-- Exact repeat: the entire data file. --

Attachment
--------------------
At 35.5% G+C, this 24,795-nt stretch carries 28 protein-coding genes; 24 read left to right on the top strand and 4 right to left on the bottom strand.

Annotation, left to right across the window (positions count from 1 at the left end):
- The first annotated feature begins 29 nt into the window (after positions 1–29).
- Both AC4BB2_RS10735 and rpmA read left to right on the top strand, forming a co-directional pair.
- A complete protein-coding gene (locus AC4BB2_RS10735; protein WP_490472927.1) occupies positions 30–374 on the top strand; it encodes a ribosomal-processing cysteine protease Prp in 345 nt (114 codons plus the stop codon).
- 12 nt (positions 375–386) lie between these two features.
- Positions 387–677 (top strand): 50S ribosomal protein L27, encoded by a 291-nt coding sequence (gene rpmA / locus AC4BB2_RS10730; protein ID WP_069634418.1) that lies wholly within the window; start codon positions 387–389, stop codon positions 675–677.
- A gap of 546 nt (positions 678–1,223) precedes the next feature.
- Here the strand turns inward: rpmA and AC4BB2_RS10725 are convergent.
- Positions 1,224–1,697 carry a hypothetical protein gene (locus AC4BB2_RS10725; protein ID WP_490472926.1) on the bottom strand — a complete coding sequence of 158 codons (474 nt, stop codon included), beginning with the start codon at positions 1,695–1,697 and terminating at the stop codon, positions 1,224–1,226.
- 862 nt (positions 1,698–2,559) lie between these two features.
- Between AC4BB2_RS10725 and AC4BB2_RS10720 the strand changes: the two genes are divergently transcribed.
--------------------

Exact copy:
At 35.5% G+C, this 24,795-nt stretch carries 28 protein-coding genes; 24 read left to right on the top strand and 4 right to left on the bottom strand.

Annotation, left to right across the window (positions count from 1 at the left end):
- The first annotated feature begins 29 nt into the window (after positions 1–29).
- Both AC4BB2_RS10735 and rpmA read left to right on the top strand, forming a co-directional pair.
- A complete protein-coding gene (locus AC4BB2_RS10735; protein WP_490472927.1) occupies positions 30–374 on the top strand; it encodes a ribosomal-processing cysteine protease Prp in 345 nt (114 codons plus the stop codon).
- 12 nt (positions 375–386) lie between these two features.
- Positions 387–677 (top strand): 50S ribosomal protein L27, encoded by a 291-nt coding sequence (gene rpmA / locus AC4BB2_RS10730; protein ID WP_069634418.1) that lies wholly within the window; start codon positions 387–389, stop codon positions 675–677.
- A gap of 546 nt (positions 678–1,223) precedes the next feature.
- Here the strand turns inward: rpmA and AC4BB2_RS10725 are convergent.
- Positions 1,224–1,697 carry a hypothetical protein gene (locus AC4BB2_RS10725; protein ID WP_490472926.1) on the bottom strand — a complete coding sequence of 158 codons (474 nt, stop codon included), beginning with the start codon at positions 1,695–1,697 and terminating at the stop codon, positions 1,224–1,226.
- 862 nt (positions 1,698–2,559) lie between these two features.
- Between AC4BB2_RS10725 and AC4BB2_RS10720 the strand changes: the two genes are divergently transcribed.